Friday, Dec. 14, 2007 | Picture the image of a balance scale, with the hanging plates on each side of the scale. Now picture the plate on one side holding 15,000 pounds of weight, while the plate on the other side holds a billion pounds of weight. Such an exaggerated image might bring to mind something seen in a cartoon. In this case, though, the image, and what it represents, hardly brings about laughter or levity; quite the contrary.
I use this image to illustrate the roughly billion-dollar city of San Diego employee pension deficit on the one hand, and the recent $15,000 fine from the U.S. Securities and Exchange Commission (SEC) against an accountant at the city’s former, “independent” auditing firm on the other hand. The SEC alleged that the auditing firm, Calderon, Jaham and Osborn, and its accountant, Thomas J. Saiz, engaged in fraud by knowingly under representing the size of the city’s retirement costs and liabilities. Subsequently, in 2002 and 2003, financial documents containing this fraudulent information were used to secure public bond offerings to pay for city expenses. Had the full scope of the city’s liabilities to the employee pension fund been known to bond ratings agencies and to potential investors, some of the bonds might never have been offered; or the bonds might still have been offered, but with a lower credit rating, making them more expensive to the city.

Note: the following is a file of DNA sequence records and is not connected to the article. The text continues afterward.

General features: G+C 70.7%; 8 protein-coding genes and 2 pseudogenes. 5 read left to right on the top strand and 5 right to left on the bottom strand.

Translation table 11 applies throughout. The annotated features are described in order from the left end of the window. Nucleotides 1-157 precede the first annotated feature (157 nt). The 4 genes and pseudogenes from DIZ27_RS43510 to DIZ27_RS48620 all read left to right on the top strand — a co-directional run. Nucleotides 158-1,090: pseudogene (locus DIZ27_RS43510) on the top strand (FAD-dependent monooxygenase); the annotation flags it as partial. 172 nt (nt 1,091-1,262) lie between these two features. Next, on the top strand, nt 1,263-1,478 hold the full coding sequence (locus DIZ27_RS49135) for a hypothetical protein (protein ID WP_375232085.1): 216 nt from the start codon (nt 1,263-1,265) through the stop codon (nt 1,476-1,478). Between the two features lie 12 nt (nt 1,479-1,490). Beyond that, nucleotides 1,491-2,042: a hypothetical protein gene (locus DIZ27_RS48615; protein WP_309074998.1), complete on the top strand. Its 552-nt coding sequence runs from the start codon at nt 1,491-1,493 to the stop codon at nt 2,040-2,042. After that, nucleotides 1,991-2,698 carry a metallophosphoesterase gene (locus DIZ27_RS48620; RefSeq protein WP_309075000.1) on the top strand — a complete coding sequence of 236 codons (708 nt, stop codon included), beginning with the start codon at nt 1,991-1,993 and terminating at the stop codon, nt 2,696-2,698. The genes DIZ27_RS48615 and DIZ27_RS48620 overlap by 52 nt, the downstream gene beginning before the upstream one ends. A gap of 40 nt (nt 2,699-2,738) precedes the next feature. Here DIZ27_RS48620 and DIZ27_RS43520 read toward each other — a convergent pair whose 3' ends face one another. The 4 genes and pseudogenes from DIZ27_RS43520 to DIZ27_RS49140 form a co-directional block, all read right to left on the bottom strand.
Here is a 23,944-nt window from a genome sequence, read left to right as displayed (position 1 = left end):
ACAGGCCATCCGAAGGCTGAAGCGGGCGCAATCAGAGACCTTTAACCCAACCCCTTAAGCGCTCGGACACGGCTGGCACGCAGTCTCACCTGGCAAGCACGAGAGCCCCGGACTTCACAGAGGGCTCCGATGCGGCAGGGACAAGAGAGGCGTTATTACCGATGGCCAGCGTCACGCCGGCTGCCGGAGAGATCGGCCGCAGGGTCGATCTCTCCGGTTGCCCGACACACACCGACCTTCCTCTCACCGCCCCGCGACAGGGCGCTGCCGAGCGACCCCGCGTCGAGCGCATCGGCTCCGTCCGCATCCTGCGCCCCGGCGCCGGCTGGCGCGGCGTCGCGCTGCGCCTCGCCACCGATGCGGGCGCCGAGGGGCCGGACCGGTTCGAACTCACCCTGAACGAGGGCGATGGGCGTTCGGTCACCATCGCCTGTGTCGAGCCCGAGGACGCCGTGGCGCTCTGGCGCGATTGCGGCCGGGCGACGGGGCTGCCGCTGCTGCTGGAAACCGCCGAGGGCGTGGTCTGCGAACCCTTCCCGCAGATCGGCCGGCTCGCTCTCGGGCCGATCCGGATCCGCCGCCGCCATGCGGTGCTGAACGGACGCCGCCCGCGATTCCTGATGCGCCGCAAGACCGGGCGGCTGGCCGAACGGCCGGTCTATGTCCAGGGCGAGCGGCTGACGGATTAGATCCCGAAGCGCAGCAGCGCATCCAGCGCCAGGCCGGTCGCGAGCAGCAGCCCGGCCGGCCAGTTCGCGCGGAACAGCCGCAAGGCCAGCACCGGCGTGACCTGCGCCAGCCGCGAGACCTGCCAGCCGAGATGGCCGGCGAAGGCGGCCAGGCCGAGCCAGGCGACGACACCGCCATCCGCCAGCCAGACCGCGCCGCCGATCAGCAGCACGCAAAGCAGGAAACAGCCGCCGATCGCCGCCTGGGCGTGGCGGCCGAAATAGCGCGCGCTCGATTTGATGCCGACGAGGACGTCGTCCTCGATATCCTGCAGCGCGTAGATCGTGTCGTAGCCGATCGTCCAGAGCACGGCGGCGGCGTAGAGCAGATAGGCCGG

More importantly, though, San Diego taxpayers might very well have learned, at a much earlier point in time, how huge the employee pension costs were becoming. Armed with that critical information, I contend that the second round of employee pension benefits, granted in 2002, might never have happened. With the knowledge that the city was not in nearly as good a financial condition as was being (mis)represented by some city officials, the outside auditor, and other special interests feeding at the taxpayer-supplied trough, we might not be in the perilous fiscal straightjacket that we’re in today.
Oh, yeah, I also have to mention that members at the Calderon firm made financial contributions to members of the City Council at the time!
Now the SEC has reached a so-called “settlement” with the Calderon accounting firm, which includes the $15,000 fine and what is essentially a “promise” by the firm not to engage in such violations in the future. Say what?! First, I would argue that the Calderon firm should be barred from providing accounting or auditing services to a local government or the state, or any government or public agency in California. Second, the particular accountant who engaged in the fraud, Mr. Saiz, should have his professional license or credentials (permanently?) yanked by the state of California and the SEC. And finally, given the magnitude of the financial fallout from the fraud perpetrated by Calderon, the SEC fine should be much higher and more punitive than a measly $15,000. San Diego taxpayers deserve much more accountability.